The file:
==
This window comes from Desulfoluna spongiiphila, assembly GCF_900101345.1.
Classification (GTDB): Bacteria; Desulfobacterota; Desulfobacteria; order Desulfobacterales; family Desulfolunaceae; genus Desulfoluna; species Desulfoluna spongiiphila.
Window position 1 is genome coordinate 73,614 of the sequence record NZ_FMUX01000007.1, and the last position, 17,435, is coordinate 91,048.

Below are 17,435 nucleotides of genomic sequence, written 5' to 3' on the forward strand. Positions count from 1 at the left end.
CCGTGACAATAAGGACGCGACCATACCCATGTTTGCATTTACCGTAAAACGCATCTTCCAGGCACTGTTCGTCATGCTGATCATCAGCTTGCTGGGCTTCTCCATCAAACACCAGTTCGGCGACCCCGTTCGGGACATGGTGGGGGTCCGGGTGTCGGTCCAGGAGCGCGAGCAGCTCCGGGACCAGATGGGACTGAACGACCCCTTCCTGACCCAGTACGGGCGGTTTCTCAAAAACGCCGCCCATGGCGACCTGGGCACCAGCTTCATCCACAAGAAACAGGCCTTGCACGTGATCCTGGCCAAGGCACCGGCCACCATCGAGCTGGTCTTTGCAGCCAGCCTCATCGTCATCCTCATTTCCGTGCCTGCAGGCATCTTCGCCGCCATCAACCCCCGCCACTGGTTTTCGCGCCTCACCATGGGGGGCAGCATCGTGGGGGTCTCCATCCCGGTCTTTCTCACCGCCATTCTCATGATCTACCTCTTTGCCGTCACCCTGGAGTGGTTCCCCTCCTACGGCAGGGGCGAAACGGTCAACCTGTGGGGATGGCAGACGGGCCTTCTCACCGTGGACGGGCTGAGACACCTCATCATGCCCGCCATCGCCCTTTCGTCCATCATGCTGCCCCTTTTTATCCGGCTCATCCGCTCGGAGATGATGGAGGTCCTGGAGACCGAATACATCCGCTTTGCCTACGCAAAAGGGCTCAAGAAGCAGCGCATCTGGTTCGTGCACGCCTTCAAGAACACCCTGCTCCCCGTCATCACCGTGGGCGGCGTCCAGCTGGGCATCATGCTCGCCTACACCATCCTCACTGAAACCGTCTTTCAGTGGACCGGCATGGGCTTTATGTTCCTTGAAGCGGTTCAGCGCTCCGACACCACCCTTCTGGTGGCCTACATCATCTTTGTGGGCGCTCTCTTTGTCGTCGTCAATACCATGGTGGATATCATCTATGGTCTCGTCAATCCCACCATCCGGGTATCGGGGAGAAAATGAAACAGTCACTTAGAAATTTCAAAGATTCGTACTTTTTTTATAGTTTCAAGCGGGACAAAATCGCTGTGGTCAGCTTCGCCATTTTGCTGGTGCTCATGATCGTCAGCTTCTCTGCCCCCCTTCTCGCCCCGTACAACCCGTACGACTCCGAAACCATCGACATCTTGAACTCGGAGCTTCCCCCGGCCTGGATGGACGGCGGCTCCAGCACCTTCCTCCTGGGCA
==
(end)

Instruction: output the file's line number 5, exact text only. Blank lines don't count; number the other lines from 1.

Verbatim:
CCGTGACAATAAGGACGCGACCATACCCATGTTTGCATTTACCGTAAAACGCATCTTCCAGGCACTGTTCGTCATGCTGATCATCAGCTTGCTGGGCTTCTCCATCAAACACCAGTTCGGCGACCCCGTTCGGGACATGGTGGGGGTCCGGGTGTCGGTCCAGGAGCGCGAGCAGCTCCGGGACCAGATGGGACTGAACGACCCCTTCCTGACCCAGTACGGGCGGTTTCTCAAAAACGCCGCCCATGGCGACCTGGGCACCAGCTTCATCCACAAGAAACAGGCCTTGCACGTGATCCTGGCCAAGGCACCGGCCACCATCGAGCTGGTCTTTGCAGCCAGCCTCATCGTCATCCTCATTTCCGTGCCTGCAGGCATCTTCGCCGCCATCAACCCCCGCCACTGGTTTTCGCGCCTCACCATGGGGGGCAGCATCGTGGGGGTCTCCATCCCGGTCTTTCTCACCGCCATTCTCATGATCTACCTCTTTGCCGTCACCCTGGAGTGGTTCCCCTCCTACGGCAGGGGCGAAACGGTCAACCTGTGGGGATGGCAGACGGGCCTTCTCACCGTGGACGGGCTGAGACACCTCATCATGCCCGCCATCGCCCTTTCGTCCATCATGCTGCCCCTTTTTATCCGGCTCATCCGCTCGGAGATGATGGAGGTCCTGGAGACCGAATACATCCGCTTTGCCTACGCAAAAGGGCTCAAGAAGCAGCGCATCTGGTTCGTGCACGCCTTCAAGAACACCCTGCTCCCCGTCATCACCGTGGGCGGCGTCCAGCTGGGCATCATGCTCGCCTACACCATCCTCACTGAAACCGTCTTTCAGTGGACCGGCATGGGCTTTATGTTCCTTGAAGCGGTTCAGCGCTCCGACACCACCCTTCTGGTGGCCTACATCATCTTTGTGGGCGCTCTCTTTGTCGTCGTCAATACCATGGTGGATATCATCTATGGTCTCGTCAATCCCACCATCCGGGTATCGGGGAGAAAATGAAACAGTCACTTAGAAATTTCAAAGATTCGTACTTTTTTTATAGTTTCAAGCGGGACAAAATCGCTGTGGTCAGCTTCGCCATTTTGCTGGTGCTCATGATCGTCAGCTTCTCTGCCCCCCTTCTCGCCCCGTACAACCCGTACGACTCCGAAACCATCGACATCTTGAACTCGGAGCTTCCCCCGGCCTGGATGGACGGCGGCTCCAGCACCTTCCTCCTGGGCA